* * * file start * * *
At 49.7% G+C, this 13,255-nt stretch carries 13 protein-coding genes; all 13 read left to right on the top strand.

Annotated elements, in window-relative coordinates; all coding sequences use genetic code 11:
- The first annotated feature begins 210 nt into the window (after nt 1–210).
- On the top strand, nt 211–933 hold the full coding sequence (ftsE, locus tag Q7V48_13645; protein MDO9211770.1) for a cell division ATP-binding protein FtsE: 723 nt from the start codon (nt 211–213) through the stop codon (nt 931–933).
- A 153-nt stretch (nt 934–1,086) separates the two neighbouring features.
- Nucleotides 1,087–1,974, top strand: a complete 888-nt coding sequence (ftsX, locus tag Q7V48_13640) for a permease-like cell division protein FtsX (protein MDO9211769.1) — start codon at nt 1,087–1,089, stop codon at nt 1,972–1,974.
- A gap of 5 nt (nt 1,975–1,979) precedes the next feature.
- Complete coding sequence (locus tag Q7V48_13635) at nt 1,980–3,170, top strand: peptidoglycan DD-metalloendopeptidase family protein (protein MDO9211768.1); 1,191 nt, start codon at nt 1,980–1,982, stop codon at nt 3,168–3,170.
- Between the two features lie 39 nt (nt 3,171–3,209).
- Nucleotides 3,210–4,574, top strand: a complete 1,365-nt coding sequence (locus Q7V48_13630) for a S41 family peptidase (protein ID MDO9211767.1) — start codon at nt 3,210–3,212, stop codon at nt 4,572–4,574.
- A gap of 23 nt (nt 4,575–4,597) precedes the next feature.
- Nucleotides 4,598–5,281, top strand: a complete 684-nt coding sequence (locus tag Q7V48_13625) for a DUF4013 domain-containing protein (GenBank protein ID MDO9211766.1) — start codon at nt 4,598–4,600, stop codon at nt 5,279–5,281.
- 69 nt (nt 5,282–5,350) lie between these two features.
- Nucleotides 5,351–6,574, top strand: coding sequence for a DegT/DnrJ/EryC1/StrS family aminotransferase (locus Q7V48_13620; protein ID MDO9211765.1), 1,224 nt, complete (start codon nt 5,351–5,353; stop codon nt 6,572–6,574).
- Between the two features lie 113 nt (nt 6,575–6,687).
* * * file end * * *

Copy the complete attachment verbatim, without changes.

At 49.7% G+C, this 13,255-nt stretch carries 13 protein-coding genes; all 13 read left to right on the top strand.

Annotated elements, in window-relative coordinates; all coding sequences use genetic code 11:
- The first annotated feature begins 210 nt into the window (after nt 1–210).
- On the top strand, nt 211–933 hold the full coding sequence (ftsE, locus tag Q7V48_13645; protein MDO9211770.1) for a cell division ATP-binding protein FtsE: 723 nt from the start codon (nt 211–213) through the stop codon (nt 931–933).
- A 153-nt stretch (nt 934–1,086) separates the two neighbouring features.
- Nucleotides 1,087–1,974, top strand: a complete 888-nt coding sequence (ftsX, locus tag Q7V48_13640) for a permease-like cell division protein FtsX (protein MDO9211769.1) — start codon at nt 1,087–1,089, stop codon at nt 1,972–1,974.
- A gap of 5 nt (nt 1,975–1,979) precedes the next feature.
- Complete coding sequence (locus tag Q7V48_13635) at nt 1,980–3,170, top strand: peptidoglycan DD-metalloendopeptidase family protein (protein MDO9211768.1); 1,191 nt, start codon at nt 1,980–1,982, stop codon at nt 3,168–3,170.
- Between the two features lie 39 nt (nt 3,171–3,209).
- Nucleotides 3,210–4,574, top strand: a complete 1,365-nt coding sequence (locus Q7V48_13630) for a S41 family peptidase (protein ID MDO9211767.1) — start codon at nt 3,210–3,212, stop codon at nt 4,572–4,574.
- A gap of 23 nt (nt 4,575–4,597) precedes the next feature.
- Nucleotides 4,598–5,281, top strand: a complete 684-nt coding sequence (locus tag Q7V48_13625) for a DUF4013 domain-containing protein (GenBank protein ID MDO9211766.1) — start codon at nt 4,598–4,600, stop codon at nt 5,279–5,281.
- 69 nt (nt 5,282–5,350) lie between these two features.
- Nucleotides 5,351–6,574, top strand: coding sequence for a DegT/DnrJ/EryC1/StrS family aminotransferase (locus Q7V48_13620; protein ID MDO9211765.1), 1,224 nt, complete (start codon nt 5,351–5,353; stop codon nt 6,572–6,574).
- Between the two features lie 113 nt (nt 6,575–6,687).